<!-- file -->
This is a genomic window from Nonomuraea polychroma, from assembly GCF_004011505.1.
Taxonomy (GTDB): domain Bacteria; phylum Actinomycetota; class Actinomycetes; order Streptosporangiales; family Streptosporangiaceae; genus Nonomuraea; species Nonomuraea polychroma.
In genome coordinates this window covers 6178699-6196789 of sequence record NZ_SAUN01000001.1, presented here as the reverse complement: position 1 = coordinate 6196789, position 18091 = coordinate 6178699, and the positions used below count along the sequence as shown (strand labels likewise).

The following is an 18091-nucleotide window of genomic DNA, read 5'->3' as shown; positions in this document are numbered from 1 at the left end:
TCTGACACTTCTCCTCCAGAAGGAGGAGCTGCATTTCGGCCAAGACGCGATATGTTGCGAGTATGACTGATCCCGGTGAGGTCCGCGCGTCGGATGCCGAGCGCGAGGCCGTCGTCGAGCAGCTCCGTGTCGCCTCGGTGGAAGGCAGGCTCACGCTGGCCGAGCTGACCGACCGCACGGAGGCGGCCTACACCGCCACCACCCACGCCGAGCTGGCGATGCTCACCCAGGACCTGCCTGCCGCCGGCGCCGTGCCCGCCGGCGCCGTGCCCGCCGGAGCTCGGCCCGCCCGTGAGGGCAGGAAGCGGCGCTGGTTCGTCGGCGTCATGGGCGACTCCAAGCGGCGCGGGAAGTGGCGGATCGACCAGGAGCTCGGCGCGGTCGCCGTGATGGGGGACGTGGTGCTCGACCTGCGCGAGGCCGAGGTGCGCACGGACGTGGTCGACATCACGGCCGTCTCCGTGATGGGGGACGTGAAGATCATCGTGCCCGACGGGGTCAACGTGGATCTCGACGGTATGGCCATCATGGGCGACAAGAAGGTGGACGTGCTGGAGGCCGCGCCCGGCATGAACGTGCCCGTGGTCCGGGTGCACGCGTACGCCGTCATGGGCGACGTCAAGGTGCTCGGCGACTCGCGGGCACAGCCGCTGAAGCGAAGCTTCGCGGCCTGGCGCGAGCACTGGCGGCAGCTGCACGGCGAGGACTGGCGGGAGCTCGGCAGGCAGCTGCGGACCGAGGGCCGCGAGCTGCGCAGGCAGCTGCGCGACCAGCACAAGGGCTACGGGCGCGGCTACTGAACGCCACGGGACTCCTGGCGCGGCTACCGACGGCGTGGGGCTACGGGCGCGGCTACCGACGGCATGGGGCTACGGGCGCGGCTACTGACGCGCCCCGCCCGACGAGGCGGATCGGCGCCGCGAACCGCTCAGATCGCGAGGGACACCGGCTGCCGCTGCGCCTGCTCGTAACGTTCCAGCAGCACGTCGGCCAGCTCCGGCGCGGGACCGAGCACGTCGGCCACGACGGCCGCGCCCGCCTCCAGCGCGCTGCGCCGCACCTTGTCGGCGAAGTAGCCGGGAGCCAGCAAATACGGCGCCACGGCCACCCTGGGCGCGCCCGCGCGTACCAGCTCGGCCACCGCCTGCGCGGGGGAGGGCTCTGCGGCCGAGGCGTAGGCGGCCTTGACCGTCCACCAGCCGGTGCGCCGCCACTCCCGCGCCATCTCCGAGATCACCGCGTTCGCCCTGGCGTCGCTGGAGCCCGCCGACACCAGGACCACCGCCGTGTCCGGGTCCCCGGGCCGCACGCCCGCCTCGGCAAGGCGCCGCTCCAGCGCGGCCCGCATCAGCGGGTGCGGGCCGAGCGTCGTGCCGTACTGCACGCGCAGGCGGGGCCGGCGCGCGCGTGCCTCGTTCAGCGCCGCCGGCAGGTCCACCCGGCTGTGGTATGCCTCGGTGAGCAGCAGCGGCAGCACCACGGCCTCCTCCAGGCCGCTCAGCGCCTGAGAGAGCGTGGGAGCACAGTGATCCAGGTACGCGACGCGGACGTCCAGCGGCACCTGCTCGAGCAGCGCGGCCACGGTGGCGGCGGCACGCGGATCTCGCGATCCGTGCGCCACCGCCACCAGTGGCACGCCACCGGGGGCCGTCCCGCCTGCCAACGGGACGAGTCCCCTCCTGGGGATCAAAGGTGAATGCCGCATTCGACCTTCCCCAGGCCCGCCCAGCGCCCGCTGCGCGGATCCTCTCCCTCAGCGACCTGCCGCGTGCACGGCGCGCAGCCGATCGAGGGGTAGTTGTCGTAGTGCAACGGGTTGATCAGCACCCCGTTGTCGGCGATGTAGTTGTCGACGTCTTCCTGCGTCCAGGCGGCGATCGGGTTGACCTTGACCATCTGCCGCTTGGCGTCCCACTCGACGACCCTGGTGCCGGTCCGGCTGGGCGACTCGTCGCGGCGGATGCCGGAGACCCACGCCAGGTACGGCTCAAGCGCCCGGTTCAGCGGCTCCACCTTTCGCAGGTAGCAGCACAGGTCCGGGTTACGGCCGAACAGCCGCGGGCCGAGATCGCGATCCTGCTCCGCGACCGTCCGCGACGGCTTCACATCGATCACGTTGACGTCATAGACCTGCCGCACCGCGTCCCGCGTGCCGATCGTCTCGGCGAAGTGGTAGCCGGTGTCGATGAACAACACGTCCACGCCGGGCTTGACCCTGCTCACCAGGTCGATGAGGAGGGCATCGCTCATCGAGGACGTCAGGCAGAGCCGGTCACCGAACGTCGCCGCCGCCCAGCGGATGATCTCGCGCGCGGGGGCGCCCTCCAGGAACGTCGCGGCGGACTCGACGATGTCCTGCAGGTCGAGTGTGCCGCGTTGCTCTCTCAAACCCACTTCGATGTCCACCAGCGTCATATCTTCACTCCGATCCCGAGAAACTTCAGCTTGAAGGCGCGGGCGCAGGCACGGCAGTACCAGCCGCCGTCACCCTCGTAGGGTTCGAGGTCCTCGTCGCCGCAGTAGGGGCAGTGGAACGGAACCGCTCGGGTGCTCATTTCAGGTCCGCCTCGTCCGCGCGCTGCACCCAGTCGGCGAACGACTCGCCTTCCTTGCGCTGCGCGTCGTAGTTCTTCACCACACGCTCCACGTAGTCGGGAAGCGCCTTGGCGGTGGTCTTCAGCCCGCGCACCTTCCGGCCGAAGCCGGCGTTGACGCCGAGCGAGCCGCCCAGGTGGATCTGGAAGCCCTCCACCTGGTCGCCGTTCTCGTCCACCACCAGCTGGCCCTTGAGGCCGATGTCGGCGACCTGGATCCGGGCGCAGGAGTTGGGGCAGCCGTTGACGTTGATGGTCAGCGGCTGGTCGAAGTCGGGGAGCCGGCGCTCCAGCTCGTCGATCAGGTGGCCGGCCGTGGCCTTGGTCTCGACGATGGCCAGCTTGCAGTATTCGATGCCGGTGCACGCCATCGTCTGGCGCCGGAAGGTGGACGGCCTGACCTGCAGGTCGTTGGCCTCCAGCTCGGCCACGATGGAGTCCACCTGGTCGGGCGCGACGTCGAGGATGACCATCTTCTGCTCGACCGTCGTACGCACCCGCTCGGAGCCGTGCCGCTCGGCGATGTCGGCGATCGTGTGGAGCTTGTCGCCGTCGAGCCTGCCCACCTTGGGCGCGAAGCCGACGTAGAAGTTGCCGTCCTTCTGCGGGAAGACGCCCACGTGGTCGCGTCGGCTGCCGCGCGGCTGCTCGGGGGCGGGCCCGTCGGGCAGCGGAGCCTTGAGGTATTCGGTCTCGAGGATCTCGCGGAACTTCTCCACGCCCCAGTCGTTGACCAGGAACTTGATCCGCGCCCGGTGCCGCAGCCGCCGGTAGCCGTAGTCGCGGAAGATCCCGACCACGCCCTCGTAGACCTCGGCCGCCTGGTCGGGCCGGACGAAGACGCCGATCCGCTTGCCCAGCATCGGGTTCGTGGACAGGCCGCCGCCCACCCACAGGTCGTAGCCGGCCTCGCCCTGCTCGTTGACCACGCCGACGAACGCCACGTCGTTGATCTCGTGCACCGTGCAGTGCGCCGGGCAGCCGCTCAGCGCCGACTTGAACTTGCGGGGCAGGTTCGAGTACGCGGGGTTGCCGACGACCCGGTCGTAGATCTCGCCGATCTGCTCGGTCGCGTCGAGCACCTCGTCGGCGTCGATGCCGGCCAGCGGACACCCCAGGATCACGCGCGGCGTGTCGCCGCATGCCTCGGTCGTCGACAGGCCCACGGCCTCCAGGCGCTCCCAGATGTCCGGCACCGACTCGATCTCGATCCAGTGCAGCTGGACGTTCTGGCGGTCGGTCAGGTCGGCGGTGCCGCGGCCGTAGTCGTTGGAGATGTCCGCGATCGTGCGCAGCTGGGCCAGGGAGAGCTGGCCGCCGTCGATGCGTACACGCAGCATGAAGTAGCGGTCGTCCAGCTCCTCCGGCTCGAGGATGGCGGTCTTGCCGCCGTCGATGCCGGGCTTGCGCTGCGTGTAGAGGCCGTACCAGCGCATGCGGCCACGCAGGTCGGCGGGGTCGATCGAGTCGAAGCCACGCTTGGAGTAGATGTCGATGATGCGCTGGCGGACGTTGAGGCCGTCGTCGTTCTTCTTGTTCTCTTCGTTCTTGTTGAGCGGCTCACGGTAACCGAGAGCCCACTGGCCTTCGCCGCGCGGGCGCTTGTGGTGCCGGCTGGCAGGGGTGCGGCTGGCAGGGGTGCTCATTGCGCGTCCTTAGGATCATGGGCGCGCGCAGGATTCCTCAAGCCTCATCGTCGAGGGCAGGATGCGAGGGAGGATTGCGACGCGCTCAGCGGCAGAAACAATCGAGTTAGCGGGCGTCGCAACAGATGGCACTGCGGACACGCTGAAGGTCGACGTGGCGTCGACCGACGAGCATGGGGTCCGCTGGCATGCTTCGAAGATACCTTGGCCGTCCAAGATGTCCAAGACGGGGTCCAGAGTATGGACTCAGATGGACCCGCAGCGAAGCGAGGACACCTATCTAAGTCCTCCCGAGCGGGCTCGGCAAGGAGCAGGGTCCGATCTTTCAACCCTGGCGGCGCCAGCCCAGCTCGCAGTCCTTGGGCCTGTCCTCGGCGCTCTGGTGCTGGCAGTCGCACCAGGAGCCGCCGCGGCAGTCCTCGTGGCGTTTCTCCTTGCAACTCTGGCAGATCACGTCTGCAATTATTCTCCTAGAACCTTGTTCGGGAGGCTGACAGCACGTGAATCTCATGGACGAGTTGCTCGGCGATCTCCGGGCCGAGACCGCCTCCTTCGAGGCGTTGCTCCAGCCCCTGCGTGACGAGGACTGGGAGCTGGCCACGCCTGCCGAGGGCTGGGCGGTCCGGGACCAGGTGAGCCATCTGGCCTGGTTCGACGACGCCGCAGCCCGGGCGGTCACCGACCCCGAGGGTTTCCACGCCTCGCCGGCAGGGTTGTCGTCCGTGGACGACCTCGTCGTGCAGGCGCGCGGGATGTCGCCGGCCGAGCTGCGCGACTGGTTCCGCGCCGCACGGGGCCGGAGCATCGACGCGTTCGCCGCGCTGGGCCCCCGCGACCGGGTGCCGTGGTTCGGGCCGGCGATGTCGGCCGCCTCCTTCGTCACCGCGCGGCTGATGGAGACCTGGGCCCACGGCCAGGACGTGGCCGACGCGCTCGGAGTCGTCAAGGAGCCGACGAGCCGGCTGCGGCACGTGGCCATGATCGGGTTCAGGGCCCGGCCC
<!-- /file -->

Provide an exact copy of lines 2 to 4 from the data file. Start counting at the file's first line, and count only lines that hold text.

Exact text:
Taxonomy (GTDB): domain Bacteria; phylum Actinomycetota; class Actinomycetes; order Streptosporangiales; family Streptosporangiaceae; genus Nonomuraea; species Nonomuraea polychroma.
In genome coordinates this window covers 6178699-6196789 of sequence record NZ_SAUN01000001.1, presented here as the reverse complement: position 1 = coordinate 6196789, position 18091 = coordinate 6178699, and the positions used below count along the sequence as shown (strand labels likewise).

The following is an 18091-nucleotide window of genomic DNA, read 5'->3' as shown; positions in this document are numbered from 1 at the left end: